Well, it’s been two weeks at Google now – actually this is the first day of week three. This morning I’m trying out the Google shuttle bus. The commute from San Francisco to Mountain View typically takes me between 50 and 90 minutes. The traffic on Highway 101 varies wildly, but generally sucks and leaves me in an angry state by the time I get to work. Google has a bunch of shuttle buses on common routes to get people to work more easily. And the bonus is that they have wi-fi installed. So theoretically I can arrive at work more relaxed, get some work done, and save on fuel costs – a win/win/win. The closest bus stop in San Francisco is a 10-minute walk, so hopefully with the bus’s use of the carpool lane this will be a total win all the way around. We’ll see. Left the house at 7:30, caught the bus at 7:43.
My second week was just as busy as the first, or maybe even busier. But at least I’m getting used to my productivity tools. I find myself mostly working on my laptop – a MacBook Pro – and while I still find the MacOS harder to use effectively than Windows 7, the hardware is an absolute joy. You mean I can close the lid without worrying about losing docs? Nice! And it auto-connects to wi-fi and holds the signal? Yay! And I can sweep two fingers on the trackpad to scroll up and down? Why didn’t anyone think of that sooner? (Oh yeah, no one else has multi-touch trackpads.) So, I’m not a Mac convert, but I’m getting along with it better and better.
I used Synergy to tie my Linux desktop’s mouse and keyboard to the Mac laptop, so when I’m at my desk I have a much more ergonomic keyboard and mouse and a couple much larger displays. That works out great.
On the software side last week I found myself bailing out of the cloud a lot. I just haven’t figured out a good analog to my hierarchical file system, so I have only been using Google docs for ToDo’s and sharing with others. Meeting notes etc have wound up in TextPad and on my desktop or in folders. I had to do a couple presentations last week and I tried used the presentation software in Google Docs, but quickly abandoned it in favor of using Powerpoint and then uploading the result back into the presentation app. I was just much, much more effective in Powerpoint, and I was in a hurry. Friday I got Keynote installed on the Mac, and I’ll give that a go today.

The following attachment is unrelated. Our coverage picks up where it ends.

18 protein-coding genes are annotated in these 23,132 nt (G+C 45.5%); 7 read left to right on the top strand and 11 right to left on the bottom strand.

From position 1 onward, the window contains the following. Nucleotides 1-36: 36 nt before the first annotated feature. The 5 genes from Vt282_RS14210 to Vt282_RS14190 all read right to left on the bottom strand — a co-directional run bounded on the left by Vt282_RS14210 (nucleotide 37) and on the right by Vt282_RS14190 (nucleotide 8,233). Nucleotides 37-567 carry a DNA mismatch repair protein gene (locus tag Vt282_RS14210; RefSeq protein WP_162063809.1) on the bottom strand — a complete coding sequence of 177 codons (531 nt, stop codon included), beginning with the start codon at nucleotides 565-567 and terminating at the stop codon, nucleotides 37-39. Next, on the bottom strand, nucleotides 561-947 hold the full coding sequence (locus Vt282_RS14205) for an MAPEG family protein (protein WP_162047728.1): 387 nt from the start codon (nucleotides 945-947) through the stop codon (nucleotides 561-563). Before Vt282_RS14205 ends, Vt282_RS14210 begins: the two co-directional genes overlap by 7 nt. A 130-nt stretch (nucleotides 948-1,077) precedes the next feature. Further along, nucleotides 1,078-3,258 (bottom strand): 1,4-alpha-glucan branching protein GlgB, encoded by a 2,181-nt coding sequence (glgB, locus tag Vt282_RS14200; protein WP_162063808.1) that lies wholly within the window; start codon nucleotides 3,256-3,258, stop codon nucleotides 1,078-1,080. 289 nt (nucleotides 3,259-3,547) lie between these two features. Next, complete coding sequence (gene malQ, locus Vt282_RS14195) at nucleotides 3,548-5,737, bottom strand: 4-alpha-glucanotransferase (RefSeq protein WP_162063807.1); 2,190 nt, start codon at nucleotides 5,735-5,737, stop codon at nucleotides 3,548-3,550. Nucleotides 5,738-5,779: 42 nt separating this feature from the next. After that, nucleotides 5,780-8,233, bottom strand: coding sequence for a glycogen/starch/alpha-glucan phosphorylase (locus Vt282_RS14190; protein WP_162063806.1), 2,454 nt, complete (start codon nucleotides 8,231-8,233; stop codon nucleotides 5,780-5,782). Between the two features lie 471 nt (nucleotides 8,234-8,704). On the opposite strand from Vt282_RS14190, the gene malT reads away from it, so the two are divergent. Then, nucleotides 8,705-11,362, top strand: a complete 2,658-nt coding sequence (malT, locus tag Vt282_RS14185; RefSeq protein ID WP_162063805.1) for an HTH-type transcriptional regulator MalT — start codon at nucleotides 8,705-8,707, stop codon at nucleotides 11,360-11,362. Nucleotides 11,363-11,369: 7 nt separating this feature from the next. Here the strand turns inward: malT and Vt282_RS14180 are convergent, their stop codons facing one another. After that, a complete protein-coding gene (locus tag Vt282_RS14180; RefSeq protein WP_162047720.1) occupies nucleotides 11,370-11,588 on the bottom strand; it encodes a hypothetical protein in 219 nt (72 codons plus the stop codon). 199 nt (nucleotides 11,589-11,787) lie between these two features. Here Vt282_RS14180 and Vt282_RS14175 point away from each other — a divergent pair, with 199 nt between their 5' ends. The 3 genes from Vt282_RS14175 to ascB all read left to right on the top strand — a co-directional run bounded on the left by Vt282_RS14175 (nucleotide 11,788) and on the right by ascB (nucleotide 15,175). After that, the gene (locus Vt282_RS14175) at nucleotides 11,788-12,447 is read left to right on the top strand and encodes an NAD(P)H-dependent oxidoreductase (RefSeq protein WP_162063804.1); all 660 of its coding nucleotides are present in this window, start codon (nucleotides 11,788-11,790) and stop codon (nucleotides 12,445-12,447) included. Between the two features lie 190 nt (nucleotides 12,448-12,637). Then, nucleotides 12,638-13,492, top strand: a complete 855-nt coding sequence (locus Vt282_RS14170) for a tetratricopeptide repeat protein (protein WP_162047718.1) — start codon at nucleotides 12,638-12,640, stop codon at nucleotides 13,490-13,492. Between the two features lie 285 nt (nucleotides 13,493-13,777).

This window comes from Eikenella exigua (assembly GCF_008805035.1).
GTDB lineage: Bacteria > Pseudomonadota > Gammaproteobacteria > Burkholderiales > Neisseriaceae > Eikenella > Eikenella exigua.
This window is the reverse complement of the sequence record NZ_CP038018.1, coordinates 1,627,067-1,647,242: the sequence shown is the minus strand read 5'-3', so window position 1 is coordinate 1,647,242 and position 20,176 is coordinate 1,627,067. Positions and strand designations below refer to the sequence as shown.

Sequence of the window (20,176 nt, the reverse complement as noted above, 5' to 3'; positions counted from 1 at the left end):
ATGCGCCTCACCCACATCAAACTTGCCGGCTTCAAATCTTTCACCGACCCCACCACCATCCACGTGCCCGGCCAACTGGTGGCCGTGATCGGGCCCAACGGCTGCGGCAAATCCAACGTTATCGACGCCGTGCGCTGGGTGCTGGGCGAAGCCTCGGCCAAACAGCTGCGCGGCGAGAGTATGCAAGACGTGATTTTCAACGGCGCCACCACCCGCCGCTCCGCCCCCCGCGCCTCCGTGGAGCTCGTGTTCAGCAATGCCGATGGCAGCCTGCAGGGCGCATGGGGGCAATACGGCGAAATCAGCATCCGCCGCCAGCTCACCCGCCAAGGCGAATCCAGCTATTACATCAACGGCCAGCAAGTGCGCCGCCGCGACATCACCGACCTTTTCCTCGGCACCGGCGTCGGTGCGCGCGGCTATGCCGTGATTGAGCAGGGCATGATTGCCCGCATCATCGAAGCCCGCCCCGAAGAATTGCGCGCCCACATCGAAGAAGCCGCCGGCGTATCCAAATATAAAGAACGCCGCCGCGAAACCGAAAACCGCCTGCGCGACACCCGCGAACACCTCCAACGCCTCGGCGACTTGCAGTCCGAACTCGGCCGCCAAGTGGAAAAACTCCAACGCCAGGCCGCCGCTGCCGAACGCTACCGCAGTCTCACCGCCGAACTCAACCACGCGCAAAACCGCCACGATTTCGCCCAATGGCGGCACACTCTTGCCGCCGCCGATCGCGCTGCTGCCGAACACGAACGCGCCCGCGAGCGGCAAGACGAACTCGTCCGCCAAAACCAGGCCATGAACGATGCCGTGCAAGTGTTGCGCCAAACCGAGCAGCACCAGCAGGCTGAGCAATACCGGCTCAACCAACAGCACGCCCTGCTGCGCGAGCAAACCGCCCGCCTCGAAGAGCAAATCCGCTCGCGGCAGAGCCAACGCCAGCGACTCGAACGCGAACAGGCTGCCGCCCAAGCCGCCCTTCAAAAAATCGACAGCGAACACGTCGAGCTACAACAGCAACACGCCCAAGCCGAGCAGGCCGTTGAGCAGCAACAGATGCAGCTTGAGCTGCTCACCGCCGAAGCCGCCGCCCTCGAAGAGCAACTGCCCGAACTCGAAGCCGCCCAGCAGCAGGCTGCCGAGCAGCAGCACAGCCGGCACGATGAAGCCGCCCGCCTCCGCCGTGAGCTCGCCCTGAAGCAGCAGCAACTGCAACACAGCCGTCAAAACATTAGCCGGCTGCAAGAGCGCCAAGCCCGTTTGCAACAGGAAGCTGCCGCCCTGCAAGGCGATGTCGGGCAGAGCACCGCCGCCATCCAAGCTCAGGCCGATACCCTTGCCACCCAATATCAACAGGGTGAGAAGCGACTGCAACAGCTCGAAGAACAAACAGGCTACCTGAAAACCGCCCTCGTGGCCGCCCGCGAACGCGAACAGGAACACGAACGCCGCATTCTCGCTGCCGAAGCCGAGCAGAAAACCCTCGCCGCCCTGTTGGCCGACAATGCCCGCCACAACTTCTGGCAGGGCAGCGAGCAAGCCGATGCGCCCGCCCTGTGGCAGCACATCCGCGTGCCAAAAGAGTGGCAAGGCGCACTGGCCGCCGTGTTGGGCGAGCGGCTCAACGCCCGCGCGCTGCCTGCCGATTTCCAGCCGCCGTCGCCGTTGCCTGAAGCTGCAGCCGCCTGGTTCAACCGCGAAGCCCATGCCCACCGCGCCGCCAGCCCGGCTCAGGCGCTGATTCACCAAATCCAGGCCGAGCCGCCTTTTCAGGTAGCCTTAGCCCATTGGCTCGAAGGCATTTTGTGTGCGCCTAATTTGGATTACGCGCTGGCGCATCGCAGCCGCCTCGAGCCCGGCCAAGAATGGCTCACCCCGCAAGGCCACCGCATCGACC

If there was some good hierarchical file storage in the cloud and the presentation software worked better for me, I would love to be doing more there. Maybe I’m missing some things… I’ll keep looking at it.
One of the amusing and wonderful things about the Google Mountain View campus (the “Googleplex”) is that it is near a lot of wild open space along the San Francisco Bay. Last week I kept having wildlife sightings – and in the morning when the campus is quiet, with its lush trees, it is quite peaceful. Or at least more so than my urban San Francisco dwelling. I appreciate that a lot. Here are a few shots (Pokemon Snap style, I guess) from last week 🙂
Wild turkey wandering around in one of the parking lots.
There have been some goats next door mowing the lawn.